To prevent this from happening we periodically refresh the expiration time of the import. This works by storing the JID of the import job in the database, then refreshing this JID TTL at various stages throughout the import process. This is done either by calling ProjectImportState#refresh_jid_expiration, or by using the RefreshImportJidWorker and passing in the current worker’s jid. By refreshing this TTL we can ensure our import does not get marked as failed so long as we’re still performing work.

GitHub rate limit

GitHub has a rate limit of 5,000 API calls per hour. The number of requests necessary to import a project is largely dominated by the number of unique users involved in a project (for example, issue authors), because we need the email address of users to map them to GitLab users. Other data such as issue pages and comments typically only requires a few dozen requests to import.

We handle the rate limit by doing the following:

  1. After we hit the rate limit, we automatically reschedule jobs in such a way that they are not executed until the rate limit has been reset.
  2. We cache the mapping of GitHub users to GitLab users in Redis.

More information on user caching can be found below.

Caching user lookups

When mapping GitHub users to GitLab users we need to (in the worst case) perform:

  1. One API call to get the user’s Email address.
  2. Two database queries to see if a corresponding GitLab user exists. One query tries to find the user based on the GitHub user ID, while the second query is used to find the user using their GitHub Email address.

To avoid mismatching users, the search by GitHub user ID is not done when importing from GitHub Enterprise.

Because this process is quite expensive we cache the result of these lookups in Redis. For every user looked up we store five keys:

  • A Redis key mapping GitHub usernames to their Email addresses.
  • A Redis key mapping a GitHub Email addresses to a GitLab user ID.
  • A Redis key mapping a GitHub user ID to GitLab user ID.
  • A Redis key mapping a GitHub username to an ETAG header.
  • A Redis key indicating whether an email lookup has been done for a project.

We cache two types of lookups:

  • A positive lookup, meaning we found a GitLab user ID.
  • A negative lookup, meaning we didn’t find a GitLab user ID. Caching this prevents us from performing the same work for users that we know don’t exist in our GitLab database.

The expiration time of these keys is 24 hours. When retrieving the cache of a positive lookup, we refresh the TTL automatically. The TTL of false lookups is never refreshed.

If a lookup for email returns an empty or negative lookup, a Conditional Request is made with a cached ETAG in the header once for every project. Conditional Requests do not count towards the GitHub API rate limit.

Because of this caching layer, it’s possible newly registered GitLab accounts aren’t linked to their corresponding GitHub accounts. This, however, is resolved after the cached keys expire or if a new project is imported.

The user cache lookup is shared across projects. This means that the greater the number of projects that are imported, fewer GitHub API calls are needed.

The code for this resides in:

  • lib/gitlab/github_import/user_finder.rb
  • lib/gitlab/github_import/caching.rb

Increasing Sidekiq interrupts

When a Sidekiq process shut downs, it waits for a period of time for running jobs to finish before it then interrupts them. An interrupt terminates the job and requeues it again. Our vendored sidekiq-reliable-fetcher gem puts a limit of 3 interrupts before a job is no longer requeued and is permanently terminated. Jobs that have been interrupted log a json.interrupted_count in Kibana.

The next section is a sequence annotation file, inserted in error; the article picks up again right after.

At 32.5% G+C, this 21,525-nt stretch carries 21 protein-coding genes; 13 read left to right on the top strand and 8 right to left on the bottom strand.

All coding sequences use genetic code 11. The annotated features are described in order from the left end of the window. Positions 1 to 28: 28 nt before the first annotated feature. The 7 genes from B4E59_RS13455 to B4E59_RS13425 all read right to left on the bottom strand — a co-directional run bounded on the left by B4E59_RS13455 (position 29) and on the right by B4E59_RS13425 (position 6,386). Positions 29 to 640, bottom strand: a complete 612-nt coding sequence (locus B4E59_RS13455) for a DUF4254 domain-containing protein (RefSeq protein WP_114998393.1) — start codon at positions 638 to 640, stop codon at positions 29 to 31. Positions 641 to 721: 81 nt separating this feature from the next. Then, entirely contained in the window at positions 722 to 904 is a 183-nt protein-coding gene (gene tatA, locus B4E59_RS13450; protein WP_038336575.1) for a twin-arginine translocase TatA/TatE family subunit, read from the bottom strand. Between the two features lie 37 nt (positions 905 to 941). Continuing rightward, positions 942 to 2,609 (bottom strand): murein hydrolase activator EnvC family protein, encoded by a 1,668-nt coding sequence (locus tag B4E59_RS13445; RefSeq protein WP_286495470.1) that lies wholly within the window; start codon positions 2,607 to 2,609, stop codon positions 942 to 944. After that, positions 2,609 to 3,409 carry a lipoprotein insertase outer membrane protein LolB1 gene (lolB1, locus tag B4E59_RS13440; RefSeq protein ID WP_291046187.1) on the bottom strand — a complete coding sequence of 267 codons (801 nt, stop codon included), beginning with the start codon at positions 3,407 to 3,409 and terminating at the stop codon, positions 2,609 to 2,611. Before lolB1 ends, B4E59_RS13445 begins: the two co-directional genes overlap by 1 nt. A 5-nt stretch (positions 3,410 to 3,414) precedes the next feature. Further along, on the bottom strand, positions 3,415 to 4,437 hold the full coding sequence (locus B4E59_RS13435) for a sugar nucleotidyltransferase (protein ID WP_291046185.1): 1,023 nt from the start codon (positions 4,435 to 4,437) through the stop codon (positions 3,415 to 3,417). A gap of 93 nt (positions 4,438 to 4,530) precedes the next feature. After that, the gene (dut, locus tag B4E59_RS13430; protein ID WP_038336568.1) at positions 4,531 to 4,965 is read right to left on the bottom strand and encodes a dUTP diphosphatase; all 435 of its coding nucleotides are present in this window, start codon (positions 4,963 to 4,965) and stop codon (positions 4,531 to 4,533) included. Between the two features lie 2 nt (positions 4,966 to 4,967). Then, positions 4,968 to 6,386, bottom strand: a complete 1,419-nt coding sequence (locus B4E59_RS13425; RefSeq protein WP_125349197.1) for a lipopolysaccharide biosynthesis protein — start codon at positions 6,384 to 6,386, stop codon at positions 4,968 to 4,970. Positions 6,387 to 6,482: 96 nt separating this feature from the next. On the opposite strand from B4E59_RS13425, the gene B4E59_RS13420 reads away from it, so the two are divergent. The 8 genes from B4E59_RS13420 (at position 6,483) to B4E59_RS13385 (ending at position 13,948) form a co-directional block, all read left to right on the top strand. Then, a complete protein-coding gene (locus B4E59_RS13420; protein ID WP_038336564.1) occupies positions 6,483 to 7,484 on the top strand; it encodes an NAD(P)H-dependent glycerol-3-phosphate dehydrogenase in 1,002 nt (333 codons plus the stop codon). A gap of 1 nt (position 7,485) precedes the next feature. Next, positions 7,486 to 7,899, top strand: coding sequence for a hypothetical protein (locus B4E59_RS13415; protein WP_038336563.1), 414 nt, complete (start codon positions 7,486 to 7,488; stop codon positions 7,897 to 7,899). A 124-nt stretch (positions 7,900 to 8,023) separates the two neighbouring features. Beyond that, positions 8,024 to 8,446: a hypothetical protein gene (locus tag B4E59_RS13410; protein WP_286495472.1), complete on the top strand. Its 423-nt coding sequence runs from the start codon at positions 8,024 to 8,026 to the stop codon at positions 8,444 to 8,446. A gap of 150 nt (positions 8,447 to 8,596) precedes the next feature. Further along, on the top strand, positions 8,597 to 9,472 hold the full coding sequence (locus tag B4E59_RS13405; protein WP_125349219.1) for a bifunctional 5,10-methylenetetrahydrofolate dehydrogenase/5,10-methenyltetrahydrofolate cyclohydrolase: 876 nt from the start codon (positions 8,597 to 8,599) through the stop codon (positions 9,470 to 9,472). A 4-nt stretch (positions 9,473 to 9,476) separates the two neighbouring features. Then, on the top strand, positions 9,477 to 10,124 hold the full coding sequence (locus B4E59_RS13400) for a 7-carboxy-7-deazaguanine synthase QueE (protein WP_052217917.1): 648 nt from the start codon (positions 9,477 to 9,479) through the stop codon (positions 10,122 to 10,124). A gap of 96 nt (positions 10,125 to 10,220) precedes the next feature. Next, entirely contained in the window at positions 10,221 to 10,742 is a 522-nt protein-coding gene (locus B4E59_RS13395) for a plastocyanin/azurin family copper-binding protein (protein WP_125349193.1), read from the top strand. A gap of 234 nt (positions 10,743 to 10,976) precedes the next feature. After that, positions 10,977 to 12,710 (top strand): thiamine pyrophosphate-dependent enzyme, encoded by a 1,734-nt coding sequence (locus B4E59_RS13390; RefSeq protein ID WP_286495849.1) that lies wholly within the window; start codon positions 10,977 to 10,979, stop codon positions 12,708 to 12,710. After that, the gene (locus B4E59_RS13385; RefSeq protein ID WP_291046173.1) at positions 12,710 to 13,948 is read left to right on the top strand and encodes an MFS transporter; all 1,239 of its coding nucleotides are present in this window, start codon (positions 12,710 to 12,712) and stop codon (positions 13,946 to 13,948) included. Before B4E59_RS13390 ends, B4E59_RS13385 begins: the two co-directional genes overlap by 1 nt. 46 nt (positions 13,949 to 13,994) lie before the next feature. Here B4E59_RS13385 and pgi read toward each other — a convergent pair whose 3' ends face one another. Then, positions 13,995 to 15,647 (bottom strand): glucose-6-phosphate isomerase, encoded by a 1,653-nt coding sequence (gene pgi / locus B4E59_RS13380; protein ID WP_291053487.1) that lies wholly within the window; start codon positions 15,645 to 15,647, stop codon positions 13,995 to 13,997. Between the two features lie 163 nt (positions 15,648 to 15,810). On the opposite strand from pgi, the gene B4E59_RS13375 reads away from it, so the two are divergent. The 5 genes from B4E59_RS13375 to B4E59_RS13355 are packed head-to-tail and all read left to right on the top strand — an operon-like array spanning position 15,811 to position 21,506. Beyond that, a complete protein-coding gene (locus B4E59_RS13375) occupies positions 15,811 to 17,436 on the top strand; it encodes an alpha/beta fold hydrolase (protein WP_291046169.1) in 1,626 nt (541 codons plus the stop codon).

This limit offers protection from jobs that can never be completed in the time between Sidekiq restarts.

For large imports, our GitHub stage workers (namespaced in Stage::) take many hours to finish. By default, the import is at risk of failing because of sidekiq-reliable-fetcher permanently stopping these workers before they can complete.

Stage workers that pick up from where they left off when restarted can increase the interrupt limit of sidekiq-reliable-fetcher to 20 by calling .resumes_work_when_interrupted!:

module Gitlab
  module GithubImport
    module Stage
      class MyWorker

        # ...

Stage workers that do not fully resume their work when restarted should not call this method. For example, a worker that skips already imported objects, but starts its loop from the beginning each time.

Examples of stage workers that do resume work fully are ones that execute services that:

sidekiq_options dead: false

Typically when a worker’s retries are exhausted they go to the Sidekiq dead set and can be retried by an instance admin.

GithubImport::Queue sets the Sidekiq worker option dead: false to prevent this from happening to GitHub importer workers.

The reason is:

  • The dead set has a max limit and if object importer workers (ones that include ObjectImporter) fail en masse they can spam the dead set and push other workers out.
  • Stage workers (ones that include StageMethods) fail the import when their retries are exhausted, so a retry would be guaranteed to be a no-op.

Mapping labels and milestones

To reduce pressure on the database we do not query it when setting labels and milestones on issues and merge requests. Instead, we cache this data when we import labels and milestones, then we reuse this cache when assigning them to issues/merge requests. Similar to the user lookups these cache keys are expired automatically after 24 hours of not being used.

Unlike the user lookup caches, these label and milestone caches are scoped to the project that is being imported.

The code for this resides in:

  • lib/gitlab/github_import/label_finder.rb
  • lib/gitlab/github_import/milestone_finder.rb
  • lib/gitlab/cache/import/caching.rb


The import progress can be checked in the logs/importer.log file. Each relevant import is logged with "import_type": "github" and the "project_id".

The last log entry reports the number of objects fetched and imported:

  "message": "GitHub project import finished",
  "duration_s": 347.25,
  "objects_imported": {
    "fetched": {
      "diff_note": 93,
      "issue": 321,
      "note": 794,
      "pull_request": 108,
      "pull_request_merged_by": 92,
      "pull_request_review": 81
    "imported": {
      "diff_note": 93,
      "issue": 321,
      "note": 794,
      "pull_request": 108,
      "pull_request_merged_by": 92,
      "pull_request_review": 81
  "import_source": "github",
  "project_id": 47,
  "import_stage": "Gitlab::GithubImport::Stage::FinishImportWorker"

Metrics dashboards

To assess the GitHub importer health, the GitHub importer dashboard provides information about the total number of objects fetched vs. imported over time.